This blog is associated with the ebook, A Short Course in Culinary Experiments: Vegetarian Indian Cuisine for Innovative Non-Experts Presently, this ebook is available in the Amazon Kindle store. Please click on the book cover below, to reach the Amazon Kindle store.
If you have any one of the Amazon Kindle devices, you might already be well familiar with the way to get this ebook. Kindle Reader is also available for iOS, Blackberry, Window, and Android devices as Apps for mobile devices (tablets and smartphones). For those to prefer to read the ebook or a laptop or desktop computer, Kindle Reader is available for both Mac and Windows operating systems. You can find the appropriate Kindle Reader, suitable for your device, from the following link: eBook Readers.
Should you bother?
What is so different about, A Short Course in Culinary Experiments? If you go to a bookstore or library, you will find numerous books on various cuisines. There are plenty of websites devoted to cooking and/or various types of cuisines. There are television shows about cooking and some of the chefs that appear on TV have celebrity status, with huge following on social media. Thus, there is an overabundance of cookbooks, TV chefs, and information on cuisine. Then, why should you bother about another cookbook and A Short Course in Culinary Experiments, in particular?
In most cookbooks, the author (or authors) would have developed many recipes – some from traditional sources, some new – and described in detail how you could replicate them in your kitchen. Some authors go to the trouble of even explaining which brand of ingredient you should buy. The implication here is that the taste that the author aiming for in a particular preparation is depended on the brand of an ingredient. This is well and good for those who are not very creative; all you have to do is faithfully follow the instructions given in the book. At the end of the cooking process, you will have the dish that is described in the book. In my view, this cooking process is only slightly better than following instructions to heat the pre-packaged frozen food, in the microwave oven. When I see such books, I feel that they may as well come with removable sticker on the back, proclaiming, “Creativity Not Required.” You will not be surprised to learn that there is even a vegetarian cookbook in the “Dummies” series.
For A Short Course in Culinary Experiments, the above sticker or series is not suitable. Here, the appropriate sticker will be, “Creativity Required” or, “Creativity Highly Encouraged.” For each recipe in the book, details are provided so that you will be able to replicate that process in your kitchen. You should not stop there. You should tweak and experiment on the original cooking process by changing ingredients, add or delete things from the original list of ingredients, or the cooking sequence. Consider that the first attempt of your cooking, for a particular dish, as a template for your subsequent experiments. If you have never tried Indian cuisine before, and you are familiar with another culinary tradition, you are immediately at a great advantage. You can combine the Indian cuisine with the things that you already know from your tradition, and the fusion might be better than either of the individual culinary traditions. This is what I meant when said, “Creativity Highly Encouraged.” For most of the preparation described in the book, I have suggested “variations” and “experiments.” No doubt, you will definitely come up with your own “varations” and “experiments.” And if you report your experiments through this blog, other cooking enthusiasts will benefit, the world over. This is also the best way to learn something new, i.e., by way of experimentation and on your own. If these outlines pan out, by the time you reach the end of A Short Course in Culinary Experiments, you must become a better cook than your humble author, for the preparation of Indian vegetarian dishes.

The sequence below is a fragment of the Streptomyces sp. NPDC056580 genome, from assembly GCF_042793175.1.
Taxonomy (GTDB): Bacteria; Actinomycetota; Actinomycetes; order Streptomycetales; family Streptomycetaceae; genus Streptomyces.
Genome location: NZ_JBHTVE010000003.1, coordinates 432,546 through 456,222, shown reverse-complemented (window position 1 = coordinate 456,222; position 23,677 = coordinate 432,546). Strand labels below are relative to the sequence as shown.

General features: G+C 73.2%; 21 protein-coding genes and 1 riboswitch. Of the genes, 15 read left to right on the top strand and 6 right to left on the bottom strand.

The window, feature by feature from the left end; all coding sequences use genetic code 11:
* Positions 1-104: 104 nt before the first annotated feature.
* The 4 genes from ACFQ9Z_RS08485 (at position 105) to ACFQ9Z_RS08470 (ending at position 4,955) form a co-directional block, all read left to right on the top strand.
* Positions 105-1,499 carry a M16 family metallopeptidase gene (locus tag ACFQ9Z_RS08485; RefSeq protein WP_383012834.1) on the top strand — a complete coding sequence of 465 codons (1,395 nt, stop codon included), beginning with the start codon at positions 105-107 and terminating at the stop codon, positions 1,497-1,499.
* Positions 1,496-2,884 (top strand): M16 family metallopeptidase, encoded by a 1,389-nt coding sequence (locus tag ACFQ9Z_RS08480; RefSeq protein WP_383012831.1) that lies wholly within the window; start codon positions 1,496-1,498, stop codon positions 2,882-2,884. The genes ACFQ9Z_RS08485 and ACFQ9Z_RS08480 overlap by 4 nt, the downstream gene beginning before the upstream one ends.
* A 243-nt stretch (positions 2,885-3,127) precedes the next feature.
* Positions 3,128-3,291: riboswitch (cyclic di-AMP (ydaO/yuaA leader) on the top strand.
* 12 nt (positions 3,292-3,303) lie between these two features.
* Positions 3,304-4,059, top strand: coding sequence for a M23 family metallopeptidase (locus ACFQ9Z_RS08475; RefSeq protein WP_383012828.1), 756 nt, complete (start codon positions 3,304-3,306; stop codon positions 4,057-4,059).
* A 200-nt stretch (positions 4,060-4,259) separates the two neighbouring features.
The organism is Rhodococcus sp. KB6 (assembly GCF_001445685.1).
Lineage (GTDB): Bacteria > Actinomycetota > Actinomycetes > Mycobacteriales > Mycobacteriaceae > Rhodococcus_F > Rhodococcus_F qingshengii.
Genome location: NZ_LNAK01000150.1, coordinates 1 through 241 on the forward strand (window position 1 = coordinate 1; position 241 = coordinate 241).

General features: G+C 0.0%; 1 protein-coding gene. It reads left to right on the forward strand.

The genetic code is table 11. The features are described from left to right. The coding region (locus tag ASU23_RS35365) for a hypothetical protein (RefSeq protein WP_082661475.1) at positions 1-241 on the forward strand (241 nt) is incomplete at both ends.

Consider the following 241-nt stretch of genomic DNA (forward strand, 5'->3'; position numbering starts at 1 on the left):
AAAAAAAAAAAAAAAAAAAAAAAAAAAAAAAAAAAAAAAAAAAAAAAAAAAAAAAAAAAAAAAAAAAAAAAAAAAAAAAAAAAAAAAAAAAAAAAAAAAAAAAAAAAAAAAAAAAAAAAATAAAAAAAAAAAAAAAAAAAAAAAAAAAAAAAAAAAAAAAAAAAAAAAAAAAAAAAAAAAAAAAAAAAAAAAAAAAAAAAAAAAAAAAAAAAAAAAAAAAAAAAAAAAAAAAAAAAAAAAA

About this blog
Some of the categories that you see at the top of the page correspond to the names of chapters in the ebook. Clicking on the links will lead you to posts under each category. Here you can read and comment on posts. If you would like to write a blog post, please register with a user-name and your email address.
Registration & writing a post
After you register, you will receive an email with a password. Sometimes this email might end up in your “spam” folder. Therefore, check the spam folder, in case the email from the WordPress in not there in your “inbox”. Usually, the password supplied by WordPress is a random nonsensical phrase/number (do not worry; you have to use this password only once). Login with your username and the supplied password. When you login, you will see a “Dashboard” with the message on top, “Sorry, but you do not have the correct permissions to activate the Responsive Add Ons plugin. Contact the administrator of this site for help on getting the plugin activated.” Next, you will see, “Dismiss this notice.” Click on this notice. If this notice ever appear again, you can dismiss that also.
In the next panel, you will see, “Notice: You’re using the auto-generated password for your account. Would you like to change it to something easier to remember?” Click on the “Yes” link. At the bottom of the of the page, you can change the password to something that you can easily remember. Please remember to click on the “Update Profile” button, before leaving the page.
Normally when you login in, you will see your username and under that, you will see two links, labeled “Dashboard” and “Profile”. You will be able to make posting on this blog from the “Dashboard.” Under the tag, “Posts” you will see two options. Click on the “Add new” link and you are now ready to share your culinary experiments, discoveries and thoughts with the rest of the world.
Happy cooking, happy experimenting, and happy blogging!